Why Is Whiskey Normally Aged in Odd Years?

Why Is Whiskey Normally Aged in Odd Years?

Whiskey is a distilled alcohol beverage that must be aged to achieve its peak flavor. While you can drink it straight out of the distillery, you won’t get to enjoy the rich flavor you’ve come to love about a whiskey drink.

There are a number of factors that determine how a whiskey will taste and how well it will rank among whiskey lovers. Getting to know which factors are involved in whiskey-making can help you become your own whiskey master if you plan on bottling your own brand of whiskey.

Many whiskeys are aged for an odd number of years, namely 12 or 18 years. However, age may be nothing more than a number when it comes to whiskey experts.

The whiskey-making process

Whiskey is made of grains, typically barley or rye or a malted version of these grains. Whiskey can also be made from grains like wheat and corn.

These grains are boiled in water to draw out their natural starches. Malted grains are first germinated and then dried. The malt is then grinded down and the husks and other materials are removed.

The ground malt is then added to warm water to form the mash. The mash and water are then heated to extract the natural sugars of the malted grains. The wort, the remaining liquid, is then cooled and placed into wooden barrels. Commercial companies may also use stainless steel tanks for the fermentation process.

To start the fermentation process, yeast gets added to the wort. The yeast converts the sugars into alcohol over a period of 48 hours. The liquid is now known as a wash. It contains considerably less alcohol than the finished product.

The wash is then placed into a distiller where heat will help to remove impurities from the liquid. The alcohol vapors are collected, which become the final whiskey product. Whiskey is distilled several times to ensure all impurities are removed.

At the beginning of the distillation process, the liquids produced have a very high alcohol content. The liquids produced at the end of the distillation process are very weak. It is the alcohol collected from the middle of the distillation process that is used as the final whiskey batch.

The whiskey aging process

Once the distillation process is complete, the whiskey spirit is stored in oak casks and allowed to mature for a minimum of three years before it can be characterized as whiskey.

During the maturation process, the whiskey begins to form its own unique characteristics, including its flavor, color, and aroma. The wooden casks are porous and they draw in the air from the surrounding storage area. This means each whiskey product takes on characteristics of its environment, which influences each whiskey differently.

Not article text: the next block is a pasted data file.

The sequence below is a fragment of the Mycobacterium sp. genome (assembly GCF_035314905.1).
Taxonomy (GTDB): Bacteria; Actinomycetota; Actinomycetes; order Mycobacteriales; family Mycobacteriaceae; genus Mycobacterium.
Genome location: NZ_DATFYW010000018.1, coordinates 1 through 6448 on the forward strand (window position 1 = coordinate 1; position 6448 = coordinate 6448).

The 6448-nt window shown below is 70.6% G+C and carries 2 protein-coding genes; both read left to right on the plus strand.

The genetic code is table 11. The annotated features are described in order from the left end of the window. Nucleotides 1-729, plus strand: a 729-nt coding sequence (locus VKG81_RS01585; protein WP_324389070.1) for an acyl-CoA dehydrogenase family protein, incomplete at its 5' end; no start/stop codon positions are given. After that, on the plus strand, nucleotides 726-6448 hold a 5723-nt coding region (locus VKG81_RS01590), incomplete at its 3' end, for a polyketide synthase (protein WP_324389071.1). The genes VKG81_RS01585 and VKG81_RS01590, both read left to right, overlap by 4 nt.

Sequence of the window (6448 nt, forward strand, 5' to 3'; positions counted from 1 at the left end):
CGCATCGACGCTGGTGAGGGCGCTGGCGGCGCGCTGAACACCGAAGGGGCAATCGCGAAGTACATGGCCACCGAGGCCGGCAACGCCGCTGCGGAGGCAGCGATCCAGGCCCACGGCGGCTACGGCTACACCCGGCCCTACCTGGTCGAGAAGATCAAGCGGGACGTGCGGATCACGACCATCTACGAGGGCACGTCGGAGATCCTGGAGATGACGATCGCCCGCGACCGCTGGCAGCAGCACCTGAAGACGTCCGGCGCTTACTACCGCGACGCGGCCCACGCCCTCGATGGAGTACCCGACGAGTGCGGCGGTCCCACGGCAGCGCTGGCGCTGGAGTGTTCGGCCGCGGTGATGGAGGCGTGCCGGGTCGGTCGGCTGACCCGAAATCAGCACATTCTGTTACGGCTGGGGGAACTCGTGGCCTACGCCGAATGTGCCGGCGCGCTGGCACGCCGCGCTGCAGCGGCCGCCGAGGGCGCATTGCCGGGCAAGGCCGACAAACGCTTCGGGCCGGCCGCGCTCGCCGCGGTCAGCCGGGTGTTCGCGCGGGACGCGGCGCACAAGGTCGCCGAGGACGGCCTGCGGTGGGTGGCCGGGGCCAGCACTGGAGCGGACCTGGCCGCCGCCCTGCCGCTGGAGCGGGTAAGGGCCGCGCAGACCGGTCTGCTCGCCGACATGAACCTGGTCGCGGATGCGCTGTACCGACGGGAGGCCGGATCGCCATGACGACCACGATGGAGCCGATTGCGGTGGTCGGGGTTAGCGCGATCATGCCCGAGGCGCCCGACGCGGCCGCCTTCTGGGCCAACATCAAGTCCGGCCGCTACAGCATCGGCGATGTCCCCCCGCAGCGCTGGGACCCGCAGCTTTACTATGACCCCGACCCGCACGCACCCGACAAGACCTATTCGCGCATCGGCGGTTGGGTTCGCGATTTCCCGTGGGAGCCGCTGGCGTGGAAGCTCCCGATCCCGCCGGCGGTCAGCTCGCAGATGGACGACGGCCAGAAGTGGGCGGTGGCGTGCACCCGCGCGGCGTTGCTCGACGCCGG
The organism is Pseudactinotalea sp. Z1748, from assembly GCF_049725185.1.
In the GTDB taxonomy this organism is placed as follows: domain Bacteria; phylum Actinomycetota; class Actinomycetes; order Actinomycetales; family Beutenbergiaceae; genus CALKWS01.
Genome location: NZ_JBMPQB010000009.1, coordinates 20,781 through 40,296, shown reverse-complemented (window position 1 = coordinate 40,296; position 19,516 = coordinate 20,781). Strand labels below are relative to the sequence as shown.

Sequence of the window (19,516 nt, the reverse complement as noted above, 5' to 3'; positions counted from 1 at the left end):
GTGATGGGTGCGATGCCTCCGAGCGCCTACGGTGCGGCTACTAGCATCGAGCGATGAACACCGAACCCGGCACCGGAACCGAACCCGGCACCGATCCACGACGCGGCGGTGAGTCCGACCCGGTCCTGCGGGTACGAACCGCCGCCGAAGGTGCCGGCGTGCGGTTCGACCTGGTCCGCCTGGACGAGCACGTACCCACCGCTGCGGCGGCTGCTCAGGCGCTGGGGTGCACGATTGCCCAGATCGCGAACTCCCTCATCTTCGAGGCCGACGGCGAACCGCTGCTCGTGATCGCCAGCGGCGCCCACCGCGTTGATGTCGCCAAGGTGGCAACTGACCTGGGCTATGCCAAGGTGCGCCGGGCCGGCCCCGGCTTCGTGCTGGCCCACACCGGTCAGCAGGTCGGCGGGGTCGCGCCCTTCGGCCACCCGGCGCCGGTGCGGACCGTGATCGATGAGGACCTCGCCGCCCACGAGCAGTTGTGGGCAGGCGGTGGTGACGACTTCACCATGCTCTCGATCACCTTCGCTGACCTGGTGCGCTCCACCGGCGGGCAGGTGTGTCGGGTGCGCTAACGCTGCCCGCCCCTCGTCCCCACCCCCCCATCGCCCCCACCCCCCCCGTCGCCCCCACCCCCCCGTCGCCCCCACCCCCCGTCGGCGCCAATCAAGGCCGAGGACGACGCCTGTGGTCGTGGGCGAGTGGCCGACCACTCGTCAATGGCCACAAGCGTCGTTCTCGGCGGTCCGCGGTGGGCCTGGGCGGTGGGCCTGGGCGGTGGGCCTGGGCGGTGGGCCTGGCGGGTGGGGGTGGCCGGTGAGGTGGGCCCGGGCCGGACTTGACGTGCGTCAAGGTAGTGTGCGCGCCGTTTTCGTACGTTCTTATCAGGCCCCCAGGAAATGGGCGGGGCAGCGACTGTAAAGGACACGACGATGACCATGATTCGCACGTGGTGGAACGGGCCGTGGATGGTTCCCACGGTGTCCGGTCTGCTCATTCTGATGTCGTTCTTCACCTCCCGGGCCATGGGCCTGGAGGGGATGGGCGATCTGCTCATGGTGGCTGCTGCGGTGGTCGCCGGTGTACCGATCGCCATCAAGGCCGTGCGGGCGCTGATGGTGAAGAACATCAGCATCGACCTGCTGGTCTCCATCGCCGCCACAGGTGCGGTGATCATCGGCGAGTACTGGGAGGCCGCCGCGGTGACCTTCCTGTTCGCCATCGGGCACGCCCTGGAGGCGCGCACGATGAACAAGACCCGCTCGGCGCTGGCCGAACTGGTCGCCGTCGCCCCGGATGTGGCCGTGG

Each year whiskey is stored, it loses about 2% of its alcohol content through the process of evaporation. For this reason, older whiskey casks have less to bottle and are less readily available. These whiskeys are also more expensive to purchase.

Why does the age of whiskey matter?

The longer whiskey is allowed to sit in its wooden cask, the more characteristics of the wood and the environment it will absorb. As these factors influence the taste and aroma of whiskey, some people prefer their whiskey to be aged longer.

Many high-end whiskeys have been aged between 10-20 years. One of the oldest whiskeys in the world was aged over 70 years.

There are some whiskey aficionados that feel age doesn’t matter as much as other factors. As long as the whiskey has aged long enough to develop a woody flavor from its storage cask, it can be aged enough to be enjoyed.

Different locations also affect rates of maturity. Many American-made whiskeys are aged for at least five years. In Ireland and Scotland, the cooler temperatures cause maturation to take longer, usually at least 10 years.

While age is important for whiskey flavor, there is also the possibility of the alcohol becoming overaged. When whiskey is sitting in its cask for too long, its taste can turn bitter and unpleasant. The same is true when whiskey is stored in poor quality casks.

Preparing the casks

Some high-quality whiskey makers take particular care in preparing their casks before storing any liquids. White oak casks are most popular for whiskey maturation. Many allow the wood to air-dry for a length of time before the liquid is stored. Some whiskey manufacturers also take great pains to toast the inside of each cask to ensure their whiskeys will attain a gorgeous, caramel color.

If you’ve decided to make your own whiskey brand, cheers! It can be a very rewarding endeavor, provided you have the patience to see the process through to the end. Once your whiskey has been distilled and aged, it is vital you have the right kind of spirits bottle available at BottleStore.com along with a tight-sealing cap to ensure high-quality flavor.




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